Discover more from All Remote - with Mark Wormgoor
Navigating Legal Labyrinths
Contracts with Remote Developers
In today's globalized digital era, talent knows no boundaries. Yet, when hiring remote developers from overseas, an invisible boundary—the legal line—must be navigated adeptly. Always involve a lawyer when creating such contracts. Such contracts are just too complex and usually involves bridging 2 different legal systems. Differences in international law, employment regulations, tax codes, and intellectual property rights all pose significant challenges. When you review your contract, what do you look for?
Recently, I published about finding and hiring a developer. This is the forth post in this series. Read the others here:
Getting it right: An opportunity
Despite these challenges, the benefits of accessing a global talent pool are significant. By carefully crafting your contracts and fully understanding the legal implications of your hiring practices, you can significantly minimize risk, protect your company's interests, and maintain a healthy working relationship with your remote developer. A well written contract can actually foster a healthy, productive relationship.
At Tairi, we work with quite a few remote developers, all from the Philippines. Understanding that a standard contract wouldn’t cut it, we sought legal advice to create a tailored contract. We send it to our developers for review. Their feedback: it’s easy to read and understand, it’s fair and it makes sense to them.
When drafting a contract with a remote developer, several elements should be considered:
Duration, Hours and Rate: How many hours will your developer work? A fixed amount of hours? Forty hours / week? And for how long? Will you start with 3, 6, 9 or 12 months?
Termination Clauses: Conditions for terminating the contract should be defined clearly, including notice periods and any potential severance payments. We often decide to go with a contract for an unlimited period (or 12 months and automatic 3-month renewals at the end), but include a 1-month termination period for both sides.
Intellectual Property Rights: In most cases, you’re paying for the developer to design or develop code for you. You’d expect to own the designs and code, or any other intellectual property created by the developer, but you need to be sure to include this in your contract.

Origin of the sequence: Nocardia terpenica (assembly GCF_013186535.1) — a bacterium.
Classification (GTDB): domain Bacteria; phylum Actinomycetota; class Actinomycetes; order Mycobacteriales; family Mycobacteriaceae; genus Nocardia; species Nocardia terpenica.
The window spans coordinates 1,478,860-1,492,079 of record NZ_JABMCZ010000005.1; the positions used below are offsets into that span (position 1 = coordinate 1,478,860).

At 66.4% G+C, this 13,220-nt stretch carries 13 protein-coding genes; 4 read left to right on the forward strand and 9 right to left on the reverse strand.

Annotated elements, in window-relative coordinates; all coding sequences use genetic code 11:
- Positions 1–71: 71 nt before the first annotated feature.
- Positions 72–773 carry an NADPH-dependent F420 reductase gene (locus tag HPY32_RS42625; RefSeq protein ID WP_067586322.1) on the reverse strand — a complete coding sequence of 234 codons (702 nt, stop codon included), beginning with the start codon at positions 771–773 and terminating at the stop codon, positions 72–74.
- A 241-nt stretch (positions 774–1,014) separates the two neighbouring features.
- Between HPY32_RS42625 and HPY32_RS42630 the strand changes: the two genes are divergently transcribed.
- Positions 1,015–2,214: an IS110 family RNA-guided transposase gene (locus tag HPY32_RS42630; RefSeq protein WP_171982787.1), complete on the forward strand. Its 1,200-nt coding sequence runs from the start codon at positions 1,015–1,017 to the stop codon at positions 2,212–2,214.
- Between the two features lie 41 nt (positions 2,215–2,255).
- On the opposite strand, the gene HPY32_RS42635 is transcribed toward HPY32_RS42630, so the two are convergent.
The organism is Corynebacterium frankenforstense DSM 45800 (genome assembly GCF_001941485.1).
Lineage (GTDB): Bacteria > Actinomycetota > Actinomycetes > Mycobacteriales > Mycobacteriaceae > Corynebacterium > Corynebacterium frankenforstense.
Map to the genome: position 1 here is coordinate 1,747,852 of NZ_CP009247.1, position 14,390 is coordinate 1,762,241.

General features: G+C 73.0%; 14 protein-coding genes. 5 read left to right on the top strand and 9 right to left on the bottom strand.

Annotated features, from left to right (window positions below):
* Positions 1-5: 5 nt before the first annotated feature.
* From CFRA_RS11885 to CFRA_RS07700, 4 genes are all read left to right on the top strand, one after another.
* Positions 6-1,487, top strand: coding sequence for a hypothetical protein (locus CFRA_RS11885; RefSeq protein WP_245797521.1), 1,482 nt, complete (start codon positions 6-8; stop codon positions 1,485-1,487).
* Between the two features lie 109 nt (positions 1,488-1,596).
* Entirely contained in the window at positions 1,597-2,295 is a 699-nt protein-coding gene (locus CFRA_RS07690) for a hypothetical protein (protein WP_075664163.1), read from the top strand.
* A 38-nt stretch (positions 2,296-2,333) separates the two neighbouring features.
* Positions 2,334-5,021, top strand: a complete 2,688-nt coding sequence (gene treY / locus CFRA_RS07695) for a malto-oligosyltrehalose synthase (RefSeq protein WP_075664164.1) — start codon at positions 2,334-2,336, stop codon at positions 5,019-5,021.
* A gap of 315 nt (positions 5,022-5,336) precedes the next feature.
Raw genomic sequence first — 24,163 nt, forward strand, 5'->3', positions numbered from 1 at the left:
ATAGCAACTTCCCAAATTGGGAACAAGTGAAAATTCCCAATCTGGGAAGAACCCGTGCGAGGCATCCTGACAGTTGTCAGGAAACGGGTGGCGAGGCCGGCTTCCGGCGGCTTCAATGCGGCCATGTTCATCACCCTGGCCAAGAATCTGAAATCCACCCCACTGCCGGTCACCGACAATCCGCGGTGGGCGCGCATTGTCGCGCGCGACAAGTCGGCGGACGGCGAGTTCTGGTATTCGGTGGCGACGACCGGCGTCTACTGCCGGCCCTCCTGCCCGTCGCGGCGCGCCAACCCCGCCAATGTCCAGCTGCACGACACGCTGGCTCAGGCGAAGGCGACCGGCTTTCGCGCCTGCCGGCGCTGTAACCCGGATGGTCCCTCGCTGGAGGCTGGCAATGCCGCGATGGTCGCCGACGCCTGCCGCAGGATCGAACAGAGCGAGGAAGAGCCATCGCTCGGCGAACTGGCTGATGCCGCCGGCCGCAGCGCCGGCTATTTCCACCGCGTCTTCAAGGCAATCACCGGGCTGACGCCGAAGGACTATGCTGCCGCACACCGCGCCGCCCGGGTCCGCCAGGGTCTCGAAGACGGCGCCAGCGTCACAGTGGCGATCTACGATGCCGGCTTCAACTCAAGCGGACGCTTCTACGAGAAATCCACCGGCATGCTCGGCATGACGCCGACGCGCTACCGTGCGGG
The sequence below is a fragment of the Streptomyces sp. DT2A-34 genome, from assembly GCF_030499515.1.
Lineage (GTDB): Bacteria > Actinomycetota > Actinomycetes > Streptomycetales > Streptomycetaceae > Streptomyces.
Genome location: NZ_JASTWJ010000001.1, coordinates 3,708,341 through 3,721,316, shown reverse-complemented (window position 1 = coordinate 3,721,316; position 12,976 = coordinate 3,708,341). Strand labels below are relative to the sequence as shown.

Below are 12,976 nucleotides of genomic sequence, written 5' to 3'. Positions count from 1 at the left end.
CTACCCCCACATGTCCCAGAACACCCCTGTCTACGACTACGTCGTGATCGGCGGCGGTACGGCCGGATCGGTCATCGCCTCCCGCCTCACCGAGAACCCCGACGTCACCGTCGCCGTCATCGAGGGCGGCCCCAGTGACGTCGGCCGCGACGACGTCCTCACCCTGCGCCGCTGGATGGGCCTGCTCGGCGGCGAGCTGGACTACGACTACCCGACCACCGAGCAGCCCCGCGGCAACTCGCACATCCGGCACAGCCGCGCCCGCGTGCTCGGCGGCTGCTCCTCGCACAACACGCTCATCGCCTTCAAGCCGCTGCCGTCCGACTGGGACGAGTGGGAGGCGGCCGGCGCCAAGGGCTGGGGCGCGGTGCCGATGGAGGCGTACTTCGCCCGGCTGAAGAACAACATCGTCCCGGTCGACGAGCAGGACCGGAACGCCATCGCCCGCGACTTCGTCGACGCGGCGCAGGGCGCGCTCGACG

Confidentiality and Non-Disclosure: The contract should stipulate that the developer must keep all sensitive company information confidential, and this information must be returned once the contract ends.
Payment Terms and Taxes: Clearly outline payment terms, currency, method, and frequency of payment. Remember to consider how taxes will be handled; this may differ significantly based on the developer's location. It’s often not possible to pay for any taxes in a remote country if you’re not registered there. In this case, it’s the developer’s responsibility to pay all local taxes. Also make sure to include any mandatory local social security payments for the remote developer.
Liability: Mistakes will be made by your developer, for sure. Everyone makes mistakes. But, mistakes can be costly. Be sure to clarify in your contract who will take the cost for such mistakes.
Independent Contractor Status: You likely do not have a legal entity in the remote developer’s country. If so, you cannot employ them, and they will most likely be a contractor. In your contract, you need to be very clear about this status, to prevent any potential doubt - from developer, but also from the authorities.
Jurisdiction and Governing Law: Identify the governing law that will apply to the contract and decide on a jurisdiction for any potential legal disputes. Consulting with a local attorney in the developer's country can be very beneficial.
And, there’s more of course… These are the main topics to look out for though.
Legal stuff is hard, but it doesn’t have to stop you from hiring a remote developer. Either make use of an experienced developer, or make use of an intermediate company that already has the right legal structure in place. As laws differ per country, you’ll need to customize your contract for each country you work with.
Hiring overseas remote developers offers great opportunities, but it comes with its legal complexities. Navigating through jurisdiction and governing law, intellectual property rights, confidentiality, payment terms, termination clauses, and liability can be a tough task. But, armed with a keen understanding of these factors and possibly some legal assistance, you can have a contract that serves both parties well.
Are you looking to hire remote developers and don’t want to invest in legal council? Reach out to us at Tairi, and let's see if one of our Philippine developers could be right for you.
Now that we’ve covered hiring and contracting, in my next story, I’m going into onboarding. If you haven’t already, subscribe below to receive it!